'Django' shows Tarantino has perfected his game, but will the director ever move beyond his usual fare?
Andrew Cooper, SMPSP/The Weinstein Company/AP
Where would Quentin Tarantino be without pulp? All of his movies, not just “Pulp Fiction” and “Kill Bill” and the rest, but also the ones he wrote but did not direct, like “Natural Born Killers” and “True Romance,” mainline blood and guts and grunge. A better question might be: Where would Tarantino be without violence? But it’s violence of a special sort: shockingly explicit and yet not to be taken altogether seriously (even though some of us do).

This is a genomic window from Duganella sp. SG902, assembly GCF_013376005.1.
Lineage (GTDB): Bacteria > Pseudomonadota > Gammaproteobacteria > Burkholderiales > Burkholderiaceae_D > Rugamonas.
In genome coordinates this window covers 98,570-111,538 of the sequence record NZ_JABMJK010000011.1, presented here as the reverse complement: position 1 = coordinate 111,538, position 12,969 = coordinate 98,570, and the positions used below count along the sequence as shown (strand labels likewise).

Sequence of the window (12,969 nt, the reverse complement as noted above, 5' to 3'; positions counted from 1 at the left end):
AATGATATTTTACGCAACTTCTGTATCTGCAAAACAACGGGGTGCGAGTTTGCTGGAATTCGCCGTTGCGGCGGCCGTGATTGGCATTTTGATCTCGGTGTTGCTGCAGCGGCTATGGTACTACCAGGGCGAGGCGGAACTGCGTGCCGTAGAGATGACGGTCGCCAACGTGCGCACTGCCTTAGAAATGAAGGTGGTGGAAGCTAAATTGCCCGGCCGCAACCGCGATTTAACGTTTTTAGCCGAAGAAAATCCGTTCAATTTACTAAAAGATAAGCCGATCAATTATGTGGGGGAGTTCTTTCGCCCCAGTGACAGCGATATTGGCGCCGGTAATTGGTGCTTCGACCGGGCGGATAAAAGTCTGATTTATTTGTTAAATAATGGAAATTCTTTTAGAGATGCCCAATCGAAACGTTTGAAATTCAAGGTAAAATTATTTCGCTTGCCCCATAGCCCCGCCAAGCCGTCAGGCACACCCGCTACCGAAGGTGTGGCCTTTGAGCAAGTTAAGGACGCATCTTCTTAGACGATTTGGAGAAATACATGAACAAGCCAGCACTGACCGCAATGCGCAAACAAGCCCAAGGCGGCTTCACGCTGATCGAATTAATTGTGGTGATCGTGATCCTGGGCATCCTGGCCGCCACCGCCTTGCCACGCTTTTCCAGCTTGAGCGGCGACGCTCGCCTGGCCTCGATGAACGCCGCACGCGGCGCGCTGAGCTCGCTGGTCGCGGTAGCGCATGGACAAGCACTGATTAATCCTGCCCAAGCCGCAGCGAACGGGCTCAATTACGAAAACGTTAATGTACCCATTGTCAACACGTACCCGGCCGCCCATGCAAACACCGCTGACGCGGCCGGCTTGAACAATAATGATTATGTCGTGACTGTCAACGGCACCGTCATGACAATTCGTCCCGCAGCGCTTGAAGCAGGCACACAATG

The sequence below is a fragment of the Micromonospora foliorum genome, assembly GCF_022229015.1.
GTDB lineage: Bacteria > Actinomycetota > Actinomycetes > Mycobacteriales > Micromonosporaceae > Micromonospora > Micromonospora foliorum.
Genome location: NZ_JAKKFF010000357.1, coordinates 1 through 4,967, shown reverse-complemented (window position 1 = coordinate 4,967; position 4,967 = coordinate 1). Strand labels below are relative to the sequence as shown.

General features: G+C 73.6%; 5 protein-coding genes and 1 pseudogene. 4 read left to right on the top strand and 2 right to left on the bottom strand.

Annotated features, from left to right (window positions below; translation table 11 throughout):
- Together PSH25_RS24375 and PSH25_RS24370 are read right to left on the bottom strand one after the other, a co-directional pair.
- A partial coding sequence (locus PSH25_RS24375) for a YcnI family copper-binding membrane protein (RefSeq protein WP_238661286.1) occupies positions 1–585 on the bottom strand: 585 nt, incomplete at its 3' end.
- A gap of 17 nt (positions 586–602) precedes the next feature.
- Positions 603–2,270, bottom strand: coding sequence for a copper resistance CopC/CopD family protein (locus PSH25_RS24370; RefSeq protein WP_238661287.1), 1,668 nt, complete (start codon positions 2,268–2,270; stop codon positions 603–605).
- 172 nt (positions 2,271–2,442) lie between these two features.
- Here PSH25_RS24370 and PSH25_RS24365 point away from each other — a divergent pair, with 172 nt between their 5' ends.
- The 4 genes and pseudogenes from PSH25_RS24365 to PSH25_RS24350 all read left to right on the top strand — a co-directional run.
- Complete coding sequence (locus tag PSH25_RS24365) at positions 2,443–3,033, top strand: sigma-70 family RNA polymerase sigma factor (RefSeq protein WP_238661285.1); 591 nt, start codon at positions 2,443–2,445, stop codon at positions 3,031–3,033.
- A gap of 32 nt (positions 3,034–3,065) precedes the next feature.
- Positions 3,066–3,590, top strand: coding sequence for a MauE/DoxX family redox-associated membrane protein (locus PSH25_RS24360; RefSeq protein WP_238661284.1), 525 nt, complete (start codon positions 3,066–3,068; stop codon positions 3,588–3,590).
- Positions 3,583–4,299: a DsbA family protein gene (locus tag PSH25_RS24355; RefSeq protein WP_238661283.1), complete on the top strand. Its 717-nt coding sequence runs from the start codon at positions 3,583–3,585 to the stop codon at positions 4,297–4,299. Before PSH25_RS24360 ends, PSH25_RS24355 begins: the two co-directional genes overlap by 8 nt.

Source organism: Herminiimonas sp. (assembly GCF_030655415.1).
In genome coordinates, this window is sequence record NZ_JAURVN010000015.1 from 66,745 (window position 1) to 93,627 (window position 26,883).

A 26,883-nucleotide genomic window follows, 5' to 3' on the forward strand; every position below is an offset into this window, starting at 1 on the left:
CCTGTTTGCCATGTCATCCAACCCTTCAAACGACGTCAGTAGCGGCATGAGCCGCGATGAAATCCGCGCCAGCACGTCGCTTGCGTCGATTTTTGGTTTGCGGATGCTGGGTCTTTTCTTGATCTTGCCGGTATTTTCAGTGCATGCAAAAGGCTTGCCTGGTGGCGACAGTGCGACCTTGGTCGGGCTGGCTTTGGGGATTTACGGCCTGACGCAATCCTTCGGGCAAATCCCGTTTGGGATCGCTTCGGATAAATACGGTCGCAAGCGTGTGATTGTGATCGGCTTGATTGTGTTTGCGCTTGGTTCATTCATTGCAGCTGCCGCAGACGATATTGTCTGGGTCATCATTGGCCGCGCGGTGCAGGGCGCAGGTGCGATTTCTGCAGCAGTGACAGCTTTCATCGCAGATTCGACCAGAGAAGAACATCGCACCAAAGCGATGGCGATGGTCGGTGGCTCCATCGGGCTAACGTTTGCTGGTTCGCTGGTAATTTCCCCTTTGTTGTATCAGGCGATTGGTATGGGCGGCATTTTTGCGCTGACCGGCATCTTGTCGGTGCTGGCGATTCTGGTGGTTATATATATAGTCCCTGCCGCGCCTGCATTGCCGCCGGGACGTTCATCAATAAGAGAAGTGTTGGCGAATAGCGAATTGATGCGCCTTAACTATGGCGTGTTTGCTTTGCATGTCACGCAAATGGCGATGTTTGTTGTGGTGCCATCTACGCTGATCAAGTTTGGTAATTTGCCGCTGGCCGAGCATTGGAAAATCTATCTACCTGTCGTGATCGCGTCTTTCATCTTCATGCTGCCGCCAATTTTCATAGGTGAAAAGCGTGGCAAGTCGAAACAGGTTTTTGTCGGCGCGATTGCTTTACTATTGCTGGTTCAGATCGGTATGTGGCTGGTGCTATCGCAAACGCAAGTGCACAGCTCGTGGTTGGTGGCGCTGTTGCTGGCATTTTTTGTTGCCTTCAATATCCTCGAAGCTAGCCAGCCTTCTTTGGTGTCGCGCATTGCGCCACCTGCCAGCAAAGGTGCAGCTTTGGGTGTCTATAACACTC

Set in the pre-Civil War South, his new film, “Django Unchained,” is like a spaghetti-western burlesque of “Mandingo.” A bounty hunter from Germany named Dr. King Schultz (Christoph Waltz), posing as a dentist with a giant bobbing tooth hooked to the top of his carriage, comes upon a pack of rednecks guarding a chain gang and offers to buy one of their slaves, the strapping Django (Jamie Foxx).
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